The Bitcoin Phenomenon (and How to Profit from It)
I’ve never been an early adopter of new technologies.
While cell phones started to become popular in the 1980s, I didn’t buy my first one until a decade later. I also didn’t see what all the fuss was about the internet. So I didn’t start using it for research until the late 1990s, although I did use email for several years before that.
I was also skeptical about the Bitcoin phenomenon. When Bitcoin burst onto the scene several years ago, I thought it would soon be forgotten. My belief was that any digital currency that could replace those issued by central banks would need to be backed by gold.
Obviously, I was mistaken. Bitcoin has rapidly gained acceptance as a medium of exchange because it offers low to non-existent transaction costs and, with the proper implementation, virtual anonymity. It’s also become quite the hot investment, as the chart below demonstrates.
To put this chart in perspective, if you had purchased $100 of Bitcoin when it was worth $10, your investment would be worth $20,000 today.
Of course, it hasn’t been a straight trajectory. What this chart doesn’t show is the spike in 2013 when the value of Bitcoin rose to about $1100. But the price only stayed above $1000 for ten days. Then prices stumbled in 2014, were mostly flat in 2015, and didn’t recover to the 2013 peak until 2016. Indeed, Bitcoin lost 75% of its value from its peak in 2013 to its low in late 2014.
But in 2017 Bitcoin has made enormous gains. Since the start of the year, Bitcoin has gained a stunning 141%. And that includes some significant downturns, including a heart-stopping 25% decline in a single day in May. Since then, Bitcoin has recovered about half the ground it lost, although it’s still down 12% from its peak.
Bitcoin is an electronic digital currency. But unlike traditional currencies, it’s not printed or created out of thin air by a central bank engaged in “quantitative easing” or similar operations. Instead, Bitcoins are produced by “mining” them using computing power on distributed networks.
The rules that make Bitcoin work – the protocol – limit the number of Bitcoins that will ever be mined to 21 million. That means it’s impossible to debase or otherwise manipulate its value.
For those who are mathematically inclined, the software on which the Bitcoin protocol is based is open-source. That means anyone can review it to confirm that it works the way it’s supposed to work.
Another characteristic of Bitcoin is that it’s decentralized. There is no “Bitcoin master” or other authority to oversee operations. Instead, every computer that mines Bitcoin and processes transactions becomes part of the Bitcoin network. That means no central authority can “bail-in” Bitcoin. It would be impossible for anyone to do with Bitcoin what the European Central Bank did to bank deposits in Cyprus in 2013. That bail-in cost depositors up to 100% of the value of their uninsured bank accounts.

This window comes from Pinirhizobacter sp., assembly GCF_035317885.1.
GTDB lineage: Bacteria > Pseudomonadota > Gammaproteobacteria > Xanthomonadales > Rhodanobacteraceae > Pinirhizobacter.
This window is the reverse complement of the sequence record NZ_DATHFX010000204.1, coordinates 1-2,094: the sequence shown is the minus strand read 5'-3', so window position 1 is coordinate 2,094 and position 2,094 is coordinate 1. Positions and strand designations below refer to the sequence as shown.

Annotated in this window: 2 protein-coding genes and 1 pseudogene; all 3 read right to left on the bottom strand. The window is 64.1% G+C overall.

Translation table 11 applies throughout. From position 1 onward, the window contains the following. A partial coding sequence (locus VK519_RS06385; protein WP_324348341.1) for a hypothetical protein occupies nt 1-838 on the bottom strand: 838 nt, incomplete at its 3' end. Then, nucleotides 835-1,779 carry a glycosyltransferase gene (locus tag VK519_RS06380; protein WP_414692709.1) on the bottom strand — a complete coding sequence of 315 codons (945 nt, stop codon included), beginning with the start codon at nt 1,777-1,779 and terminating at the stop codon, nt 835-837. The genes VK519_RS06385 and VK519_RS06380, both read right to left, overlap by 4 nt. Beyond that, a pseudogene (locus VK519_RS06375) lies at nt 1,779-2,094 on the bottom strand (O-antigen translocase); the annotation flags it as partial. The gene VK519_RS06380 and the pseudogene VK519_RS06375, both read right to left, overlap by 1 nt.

In an era when opening a bank account requires running the gauntlet of due diligence procedures, it’s refreshingly easy to open a Bitcoin account. When I set up my first Bitcoin account, the whole process took about 15 minutes.
Every single Bitcoin transaction is stored in what amounts to a gigantic general ledger called a blockchain. Because the blockchain is protected by heavy-duty encryption, it’s highly resistant to tampering. One consequence of the blockchain is that if you have a Bitcoin address, anyone can see how many Bitcoins are stored there. But, unless you tell them, no one will know that you’re associated with that address. And it’s possible to set up multiple Bitcoin addresses so that your holdings are distributed throughout the network.
Because Bitcoin transactions are peer-to-peer (between individual users – not through a central authority), they’re far more private than transactions through a bank. The transactions are functionally anonymous. Because of the blockchain, the details are traceable, but the identities of the persons involved are not.
Bitcoin isn’t perfect and is experiencing some growing pains. As Bitcoin becomes more popular, merchants that accept it must expend more time and fees. This problem can be solved by upgrading the blockchain, but there are divisions within the Bitcoin community as to the best way to do it.
Theft is a concern as well. Depending on how you store your Bitcoin, hackers may be able to steal it. If a hacker manages to access the “key” to your bitcoin address, he can transfer your holdings anywhere he likes. You can prevent this by practicing good computer hygiene. This includes updating security settings and also taking the data security precautions I wrote about in this article. And for ultimate safety, you can also store your Bitcoin offline, on a flash drive, for instance.
Want to know if Bitcoin is for you? Wondering how to start out with it? Read the Bitcoin report written by Paul Rosenberg, president of the virtual private network Cryptohippie, and the most knowledgeable person I know on all things Bitcoin.
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